As a player, Lenny Dykstra had a fearless, out-of-control mentality. He played with a reckless streak that translated to stardom on the field.
DYKSTRA: No longer a boy of summer. (AP Photo)
However, the field and society are two different animals and Dykstra’s you-can’t-touch-me persona caught up with him after retirement and appears to have landed him in jail.
Dykstra was sentenced to three years in a California state prison in a grand theft auto case. Dykstra, using a phony business as a front, tried to lease and then sell high-end cars.
It makes you wonder how somebody who seemingly had it all, kicked away everything. You want to feel bad for Dykstra, but you can’t help but to think “what the hell was going on inside his head?”
Maybe he got caught up with the wrong people; maybe he was arrogant and stupid and didn’t think the rules applied to him; maybe bad investments caused mountainous debt and he panicked, turned to drugs and spun out of control.
Of all the Mets’ pitchers, Mike Pelfrey might be the most intriguing because this summer could determine his future with the team. Another year like 2011, and he’ll be pitching elsewhere in 2013.
There are few things less watchable in sports than a spring training intrasquad game, but Pelfrey threw two hitless innings and said he was happy with his sinker. That’s the pitch he must refine this year.
There are younger pitchers who are ahead of Pelfrey in their development, but the glimpses he has flashed makes him worth waiting for … but for how long?
As the Mets get ready to open their spring training schedule tonight – David Wright is not expected to play because of a strained rib cage muscle – the issue that will be the backdrop to their season moved centerstage this morning.
U.S. District Court Judge Jed S. Rakoff ruled Mets owner Fred Wilpon must pay as much as $83 million because of the Ponzi scheme. The ruling also set a March 19 trial date for another $303 million.
This decision will be appealed, so the Wilpon’s aren’t hitting in the bottom of the ninth. At least not yet.
I don’t know how this will finish, but today only deepened the hole and put the Mets under more financial pressure. I’d bet the Mets would jump at the chance to settle for just $83 million, but this will drag on, their legal fees will mount and we can disregard any idea of being able to acquire talent at midseason if it is competitive.
Regardless of how today’s decision would have been, it would have been appealed. But, the negative ruling only reinforced the sentiment this will be a dark season.
On the positive side, Ike Davis is cleared. However, the prospect of him having a lengthy illness and Wright hurting already reinforced the Mets’ lack of depth. On that note, I am pleased Justin Turner will get the opportunity to back up Davis at first rather than disrupt Lucas Duda’s development in right field.
Over the last few days I was on the ESPN.com website and noticed ads for Yankees tickets. Even on the Mets site. I don’t see the Mets on the ESPN site advertising for tickets.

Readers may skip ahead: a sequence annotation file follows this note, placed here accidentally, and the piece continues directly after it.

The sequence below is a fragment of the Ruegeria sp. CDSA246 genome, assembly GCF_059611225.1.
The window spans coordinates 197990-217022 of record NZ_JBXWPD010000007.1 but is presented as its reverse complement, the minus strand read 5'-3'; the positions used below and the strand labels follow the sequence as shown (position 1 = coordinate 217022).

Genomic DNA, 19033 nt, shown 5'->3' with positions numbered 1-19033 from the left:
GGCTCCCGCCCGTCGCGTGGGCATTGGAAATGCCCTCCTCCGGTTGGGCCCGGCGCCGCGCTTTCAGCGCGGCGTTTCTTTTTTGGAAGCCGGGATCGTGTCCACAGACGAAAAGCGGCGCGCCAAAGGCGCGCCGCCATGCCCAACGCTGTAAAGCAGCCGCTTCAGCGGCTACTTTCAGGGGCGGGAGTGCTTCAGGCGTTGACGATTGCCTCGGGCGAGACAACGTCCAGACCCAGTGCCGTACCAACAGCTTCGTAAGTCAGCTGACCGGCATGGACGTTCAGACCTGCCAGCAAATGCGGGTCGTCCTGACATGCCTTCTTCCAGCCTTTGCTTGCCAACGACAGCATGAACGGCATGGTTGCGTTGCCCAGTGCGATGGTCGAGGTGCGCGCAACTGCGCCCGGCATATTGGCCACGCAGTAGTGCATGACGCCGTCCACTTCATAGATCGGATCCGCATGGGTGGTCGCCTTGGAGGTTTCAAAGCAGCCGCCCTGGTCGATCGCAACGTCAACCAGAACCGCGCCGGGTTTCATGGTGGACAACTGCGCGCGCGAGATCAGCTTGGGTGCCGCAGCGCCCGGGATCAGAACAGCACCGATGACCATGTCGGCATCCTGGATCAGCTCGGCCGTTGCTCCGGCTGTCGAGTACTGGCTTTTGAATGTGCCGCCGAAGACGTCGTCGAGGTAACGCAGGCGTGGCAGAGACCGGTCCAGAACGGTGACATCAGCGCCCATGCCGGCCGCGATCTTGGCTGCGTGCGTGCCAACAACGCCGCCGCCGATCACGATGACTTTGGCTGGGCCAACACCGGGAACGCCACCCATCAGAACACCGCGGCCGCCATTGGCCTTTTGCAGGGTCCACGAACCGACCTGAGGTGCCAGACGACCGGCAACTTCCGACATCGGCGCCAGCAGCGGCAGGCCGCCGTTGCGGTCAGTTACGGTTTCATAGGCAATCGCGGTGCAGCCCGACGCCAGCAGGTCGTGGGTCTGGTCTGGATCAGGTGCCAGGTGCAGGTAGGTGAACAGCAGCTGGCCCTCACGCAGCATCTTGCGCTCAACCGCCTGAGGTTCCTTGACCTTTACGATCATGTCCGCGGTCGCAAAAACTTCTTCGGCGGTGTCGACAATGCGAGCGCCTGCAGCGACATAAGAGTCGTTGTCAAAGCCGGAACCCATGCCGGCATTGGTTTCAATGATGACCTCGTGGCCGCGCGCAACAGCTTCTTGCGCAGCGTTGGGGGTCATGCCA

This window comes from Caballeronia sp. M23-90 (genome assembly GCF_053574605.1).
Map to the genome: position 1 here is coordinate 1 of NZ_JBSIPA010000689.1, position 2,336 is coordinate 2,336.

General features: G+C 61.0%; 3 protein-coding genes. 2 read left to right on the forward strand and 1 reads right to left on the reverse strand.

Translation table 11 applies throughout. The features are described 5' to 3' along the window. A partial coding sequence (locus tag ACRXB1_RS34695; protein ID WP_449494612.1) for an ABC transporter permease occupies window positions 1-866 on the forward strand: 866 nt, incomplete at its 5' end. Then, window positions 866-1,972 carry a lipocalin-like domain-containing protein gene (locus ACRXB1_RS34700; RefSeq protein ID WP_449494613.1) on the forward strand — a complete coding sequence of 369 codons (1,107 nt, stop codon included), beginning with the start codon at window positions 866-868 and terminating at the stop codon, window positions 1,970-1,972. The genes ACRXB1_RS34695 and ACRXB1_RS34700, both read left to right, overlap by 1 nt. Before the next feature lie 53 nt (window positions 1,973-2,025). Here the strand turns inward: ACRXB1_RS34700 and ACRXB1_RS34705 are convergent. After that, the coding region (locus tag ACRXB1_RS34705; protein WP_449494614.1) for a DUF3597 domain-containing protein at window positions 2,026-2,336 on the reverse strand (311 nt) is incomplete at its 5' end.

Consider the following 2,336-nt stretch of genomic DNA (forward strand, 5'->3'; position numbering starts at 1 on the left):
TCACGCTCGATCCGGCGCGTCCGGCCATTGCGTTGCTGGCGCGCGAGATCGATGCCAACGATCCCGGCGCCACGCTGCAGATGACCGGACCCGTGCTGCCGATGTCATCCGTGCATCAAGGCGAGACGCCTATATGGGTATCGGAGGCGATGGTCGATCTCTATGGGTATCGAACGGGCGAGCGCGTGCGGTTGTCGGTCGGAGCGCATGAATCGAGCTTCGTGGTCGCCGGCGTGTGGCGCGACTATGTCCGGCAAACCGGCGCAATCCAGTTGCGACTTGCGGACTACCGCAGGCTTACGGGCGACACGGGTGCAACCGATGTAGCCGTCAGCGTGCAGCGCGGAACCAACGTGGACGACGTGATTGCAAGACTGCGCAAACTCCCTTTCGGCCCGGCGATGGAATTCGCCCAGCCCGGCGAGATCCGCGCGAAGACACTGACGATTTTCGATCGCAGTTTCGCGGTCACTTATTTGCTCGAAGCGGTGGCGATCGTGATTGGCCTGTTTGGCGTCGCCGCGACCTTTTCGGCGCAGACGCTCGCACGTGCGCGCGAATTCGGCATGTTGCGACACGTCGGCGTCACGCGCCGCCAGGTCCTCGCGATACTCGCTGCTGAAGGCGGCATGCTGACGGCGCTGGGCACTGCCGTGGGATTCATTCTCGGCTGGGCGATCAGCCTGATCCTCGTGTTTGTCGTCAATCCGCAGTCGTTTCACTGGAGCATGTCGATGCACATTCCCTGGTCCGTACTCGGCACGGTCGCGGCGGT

Actually, I don’t t see any ads by the Mets for tickets anywhere.
The Yankees will outdraw the Mets this year even without the ads, but they are still in there pitching for business while the team from Flushing does nothing.
Now is the time, when there’s the spring interest in baseball to promote, but I’m not seeing much of that – just more from the Yankees. The Mets need to be all over the newspapers, the Internet, radio and TV hawking their tickets.
You will undoubtedly see commercials for Mets tickets on SNY, but want to guess how much they’ll pay for them?
I know a lot of fans complain about ticket prices even though the Mets have dropped their rates. There is such a thing as supply and demand, and when the supply is high and demand is low, something must be done to get the buyer to act. That something is lower the prices again until the customer will act.
It is quite simple really, that in absence of a winning product on the field, the Mets must do something to generate interest in purchasing tickets.
I know what they are thinking: “If we lower the ticket price from $50 to $40 we are losing $10.’’ That’s not true, because if nobody is buying the ticket at $50 they are losing a chance at $50.
It is better to lower the price than to have the seat go empty. Of course, it is still better to put a competitive team on the field.
I am on record as saying not to expect anything from Johan Santana, but I can’t help but wonder about his bullpen session today in which he faces live hitters.
SANTANA: Will it be a ``thumbs up'' day for him?
There’s always that competitive rush pitchers get when throwing to a hitter and Santana is smart enough not to let his adrenalin get the best of him. Afterall, it has been a long process so far and we don’t want any setbacks.
A good showing from Santana today – and it all comes down to how he’s feeling afterward – can give this camp a shot of life. With Santana on the mound the Mets believe they have a good chance to win the game, and that’s a feeling they don’t always have with others in the rotation.
We all know what not having Santana means: A vast hole in the rotation with no real No. 1; no stopper makes it possible for long losing streaks; and most importantly, the black cloud continues to hang over this organization.